Professor Stewart’s Hoard of Mathematical Treasures
PROFILE BOOKS 2010, 320 PAGES PRICE (PAPERBACK) £8.99 ISBN978-1-846-68346-6
Professor Stewart’s Hoard of Mathematical Treasures is the latest collection of puzzles, jokes and mathematical snippets by Ian Stewart, FRS, CMath FIMA, Professor of Digital Media at Warwick University. This collection is a sequel to his very successful Cabinet of Mathematical Curiosities and there is no drop in quality from the previous work. Over many collections (some from his column in Scientific American) Professor Stewart has developed an engaging and irreverent style featuring lots of puns and a series of recurring themes. Cats, for example, have often featured in Professor Stewart’s books, and in this volume there’s a discussion on how a falling cat manages to conserve angular momentum whilst twisting to land on its feet. This is then followed by a discussion on why buttered toast always falls face down (which is arguably an example of cosmological fine-tuning) and of course this then leads to a discussion on what would happen to a dropped cat with a slice of buttered toast on its back. Most people would be tempted to propose this as an anti-gravity mechanism, but Professor Stewart, amusingly, gives a more ‘rigorous’ treatment based on the cat-to-toast mass ratio.
This is what I liked about the book. Even on topics you think you are familiar with, Professor Stewart can be relied upon to take matters in an unexpected new direction. For example, I have an interest in astronomical calculations, which is well served in the book, and I wasn’t expecting to learn much new on a section on gravitational resonances. Yet Professor Stewart surprised me by introducing the extraordinary possibility that one of the rings of Neptune is clumped because of a 42:43 [sic!] resonance with the shepherd moon Galatea. And who would have thought that one could come up with a remarkably accurateestimate for π by averaging measured angles in a collection of bright stars which are assumed to be points randomly distributed across the sky).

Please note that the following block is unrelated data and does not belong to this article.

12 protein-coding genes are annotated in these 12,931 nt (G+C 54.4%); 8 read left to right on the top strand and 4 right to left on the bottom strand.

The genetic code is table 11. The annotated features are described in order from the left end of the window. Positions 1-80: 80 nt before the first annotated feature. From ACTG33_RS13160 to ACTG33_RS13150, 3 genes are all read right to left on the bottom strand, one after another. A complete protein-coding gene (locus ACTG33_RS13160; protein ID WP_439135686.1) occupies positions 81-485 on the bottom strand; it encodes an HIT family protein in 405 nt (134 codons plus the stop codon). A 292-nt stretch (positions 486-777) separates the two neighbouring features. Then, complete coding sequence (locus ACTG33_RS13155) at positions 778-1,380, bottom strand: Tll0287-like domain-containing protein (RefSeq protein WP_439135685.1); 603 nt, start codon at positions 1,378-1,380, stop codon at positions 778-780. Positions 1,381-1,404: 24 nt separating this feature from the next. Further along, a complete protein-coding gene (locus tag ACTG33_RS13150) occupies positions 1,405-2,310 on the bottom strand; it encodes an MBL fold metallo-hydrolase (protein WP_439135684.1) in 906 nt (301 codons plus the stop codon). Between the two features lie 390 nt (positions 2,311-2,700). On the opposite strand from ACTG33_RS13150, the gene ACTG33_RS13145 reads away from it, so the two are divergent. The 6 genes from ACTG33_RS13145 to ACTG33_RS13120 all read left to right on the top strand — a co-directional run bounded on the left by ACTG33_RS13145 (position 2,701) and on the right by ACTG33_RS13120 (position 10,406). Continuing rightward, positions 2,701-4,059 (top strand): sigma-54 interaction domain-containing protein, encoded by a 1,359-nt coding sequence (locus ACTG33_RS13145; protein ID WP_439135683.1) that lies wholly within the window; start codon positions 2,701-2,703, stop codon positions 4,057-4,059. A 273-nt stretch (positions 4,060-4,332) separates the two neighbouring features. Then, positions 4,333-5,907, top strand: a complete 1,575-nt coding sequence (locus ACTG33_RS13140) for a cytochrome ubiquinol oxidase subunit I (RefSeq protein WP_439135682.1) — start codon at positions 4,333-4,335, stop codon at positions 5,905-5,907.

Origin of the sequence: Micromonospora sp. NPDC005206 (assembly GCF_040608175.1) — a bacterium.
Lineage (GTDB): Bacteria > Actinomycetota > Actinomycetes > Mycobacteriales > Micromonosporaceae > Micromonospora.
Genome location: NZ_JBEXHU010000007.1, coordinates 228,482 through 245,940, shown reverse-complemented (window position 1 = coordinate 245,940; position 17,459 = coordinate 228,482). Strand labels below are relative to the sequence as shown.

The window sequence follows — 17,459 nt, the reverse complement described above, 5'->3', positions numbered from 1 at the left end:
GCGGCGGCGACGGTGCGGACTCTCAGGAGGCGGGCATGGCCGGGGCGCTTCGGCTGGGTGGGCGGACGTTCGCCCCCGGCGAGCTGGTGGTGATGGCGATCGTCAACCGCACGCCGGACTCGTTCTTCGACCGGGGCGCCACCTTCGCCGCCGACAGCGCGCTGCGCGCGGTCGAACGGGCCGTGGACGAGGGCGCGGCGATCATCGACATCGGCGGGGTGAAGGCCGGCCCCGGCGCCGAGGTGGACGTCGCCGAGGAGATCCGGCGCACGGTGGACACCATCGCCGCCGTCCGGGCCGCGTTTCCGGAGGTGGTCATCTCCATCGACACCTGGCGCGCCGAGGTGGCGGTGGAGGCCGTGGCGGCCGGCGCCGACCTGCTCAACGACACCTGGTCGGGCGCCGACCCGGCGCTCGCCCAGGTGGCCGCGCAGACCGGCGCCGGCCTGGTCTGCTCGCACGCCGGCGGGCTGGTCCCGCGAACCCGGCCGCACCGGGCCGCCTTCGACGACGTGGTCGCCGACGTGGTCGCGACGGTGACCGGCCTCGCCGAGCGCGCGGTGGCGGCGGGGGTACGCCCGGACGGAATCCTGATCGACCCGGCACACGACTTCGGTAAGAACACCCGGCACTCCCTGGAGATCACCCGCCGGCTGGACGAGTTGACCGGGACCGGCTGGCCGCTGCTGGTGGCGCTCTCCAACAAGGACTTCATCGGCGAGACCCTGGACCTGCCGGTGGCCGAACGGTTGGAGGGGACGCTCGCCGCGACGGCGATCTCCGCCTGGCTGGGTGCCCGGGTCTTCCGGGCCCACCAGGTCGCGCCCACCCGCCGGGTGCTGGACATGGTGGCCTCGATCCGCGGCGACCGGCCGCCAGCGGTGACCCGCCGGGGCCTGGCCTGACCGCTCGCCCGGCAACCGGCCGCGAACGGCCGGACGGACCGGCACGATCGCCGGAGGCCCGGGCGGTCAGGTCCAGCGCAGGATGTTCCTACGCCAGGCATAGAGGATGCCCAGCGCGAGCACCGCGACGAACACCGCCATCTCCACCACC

You never know if a puzzle is there solely as a pleasant diversion, or as a springboard to introduce deeper mathematics (a pleasant diversion in itself, of course). For example, the solution to the simple puzzle of going from SHIP to DOCK, changing one letter at a time, leads to a fascinating discussion of the size of spaces of transformable words, which can be predicted using graph theory, and the importance of word chains such as SHOT-SOOT-SORT which allow the positions of vowels to be swapped and so connect islands of transformable words. Even if you have solved a puzzle, it’s still a good idea to read the solution, which usually introduces new ideas.
Finally, Professor Stewart isn’t afraid of using mathematics to illuminate some of the burning issues of the day. In a longer piece entitled ‘Global Warming Swindle’ Professor Stewart effectively skewers the claims made in the Channel 4 program ‘The Great Global Warming Swindle’ about global temperature changes leading rather than trailing CO2 production. Professor Stewart points out that, not only is this predicted by climate models, but also that it’s irrelevant. We need not be unduly concerned with the response of the climate to long-term changes in solar flux, which we have no control over, but we should certainly be asking what the response is to a step change in CO2 production, such as we have introduced in recent decades. A simple model illuminates his thesis. This is popular mathematics at its best, illuminating complex issues for non-specialists (such as myself) and cutting through plausible but specious arguments. Similar pieces cover the threat of asteroid Apophis (how come we know what date it might hit the Earth, but not what year?), and how statistics such as hospital mortality rates can be have non-intuitively when the population is sub-divided. These articles deserve a wider audience – especially among politicians.
So I’d recommend the book. Most mathematicians will find plenty of interest within it. But I suspect it would make an even better gift for interested non-mathematicians, who would gain a strong flavour of the range and versatility of our wonderful subject.
Mike Frost MIMA
Mathematics Today April 2012
Professor Stewart's Hoard of Mathematical Treasurers can be purchased at Amazon.co.uk